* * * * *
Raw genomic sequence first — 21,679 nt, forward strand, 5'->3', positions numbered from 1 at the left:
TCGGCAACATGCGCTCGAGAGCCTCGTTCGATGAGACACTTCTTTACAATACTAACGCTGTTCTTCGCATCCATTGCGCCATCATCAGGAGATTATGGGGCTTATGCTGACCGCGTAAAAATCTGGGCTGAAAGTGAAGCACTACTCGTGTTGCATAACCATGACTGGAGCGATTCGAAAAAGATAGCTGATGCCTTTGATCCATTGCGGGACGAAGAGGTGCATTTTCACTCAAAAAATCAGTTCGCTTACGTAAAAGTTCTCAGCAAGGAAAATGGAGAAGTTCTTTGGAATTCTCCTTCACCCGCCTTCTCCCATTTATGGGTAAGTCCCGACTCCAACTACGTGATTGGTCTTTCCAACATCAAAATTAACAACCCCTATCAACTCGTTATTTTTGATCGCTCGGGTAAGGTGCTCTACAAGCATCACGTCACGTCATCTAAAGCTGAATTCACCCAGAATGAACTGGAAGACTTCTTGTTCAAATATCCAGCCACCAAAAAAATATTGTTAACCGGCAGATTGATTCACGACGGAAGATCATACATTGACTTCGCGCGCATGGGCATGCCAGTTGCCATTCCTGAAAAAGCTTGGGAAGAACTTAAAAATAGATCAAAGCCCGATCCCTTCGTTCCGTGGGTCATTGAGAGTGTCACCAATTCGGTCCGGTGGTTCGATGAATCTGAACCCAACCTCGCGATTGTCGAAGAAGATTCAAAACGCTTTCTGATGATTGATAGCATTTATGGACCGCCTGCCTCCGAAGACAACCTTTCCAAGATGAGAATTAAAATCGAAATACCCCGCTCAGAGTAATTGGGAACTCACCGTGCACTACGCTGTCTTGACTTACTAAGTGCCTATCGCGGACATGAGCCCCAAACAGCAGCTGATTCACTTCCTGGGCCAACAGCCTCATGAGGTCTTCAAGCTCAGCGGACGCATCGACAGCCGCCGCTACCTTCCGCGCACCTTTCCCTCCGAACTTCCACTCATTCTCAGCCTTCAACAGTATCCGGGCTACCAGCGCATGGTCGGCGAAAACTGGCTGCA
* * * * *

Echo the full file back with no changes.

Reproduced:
Raw genomic sequence first — 21,679 nt, forward strand, 5'->3', positions numbered from 1 at the left:
TCGGCAACATGCGCTCGAGAGCCTCGTTCGATGAGACACTTCTTTACAATACTAACGCTGTTCTTCGCATCCATTGCGCCATCATCAGGAGATTATGGGGCTTATGCTGACCGCGTAAAAATCTGGGCTGAAAGTGAAGCACTACTCGTGTTGCATAACCATGACTGGAGCGATTCGAAAAAGATAGCTGATGCCTTTGATCCATTGCGGGACGAAGAGGTGCATTTTCACTCAAAAAATCAGTTCGCTTACGTAAAAGTTCTCAGCAAGGAAAATGGAGAAGTTCTTTGGAATTCTCCTTCACCCGCCTTCTCCCATTTATGGGTAAGTCCCGACTCCAACTACGTGATTGGTCTTTCCAACATCAAAATTAACAACCCCTATCAACTCGTTATTTTTGATCGCTCGGGTAAGGTGCTCTACAAGCATCACGTCACGTCATCTAAAGCTGAATTCACCCAGAATGAACTGGAAGACTTCTTGTTCAAATATCCAGCCACCAAAAAAATATTGTTAACCGGCAGATTGATTCACGACGGAAGATCATACATTGACTTCGCGCGCATGGGCATGCCAGTTGCCATTCCTGAAAAAGCTTGGGAAGAACTTAAAAATAGATCAAAGCCCGATCCCTTCGTTCCGTGGGTCATTGAGAGTGTCACCAATTCGGTCCGGTGGTTCGATGAATCTGAACCCAACCTCGCGATTGTCGAAGAAGATTCAAAACGCTTTCTGATGATTGATAGCATTTATGGACCGCCTGCCTCCGAAGACAACCTTTCCAAGATGAGAATTAAAATCGAAATACCCCGCTCAGAGTAATTGGGAACTCACCGTGCACTACGCTGTCTTGACTTACTAAGTGCCTATCGCGGACATGAGCCCCAAACAGCAGCTGATTCACTTCCTGGGCCAACAGCCTCATGAGGTCTTCAAGCTCAGCGGACGCATCGACAGCCGCCGCTACCTTCCGCGCACCTTTCCCTCCGAACTTCCACTCATTCTCAGCCTTCAACAGTATCCGGGCTACCAGCGCATGGTCGGCGAAAACTGGCTGCA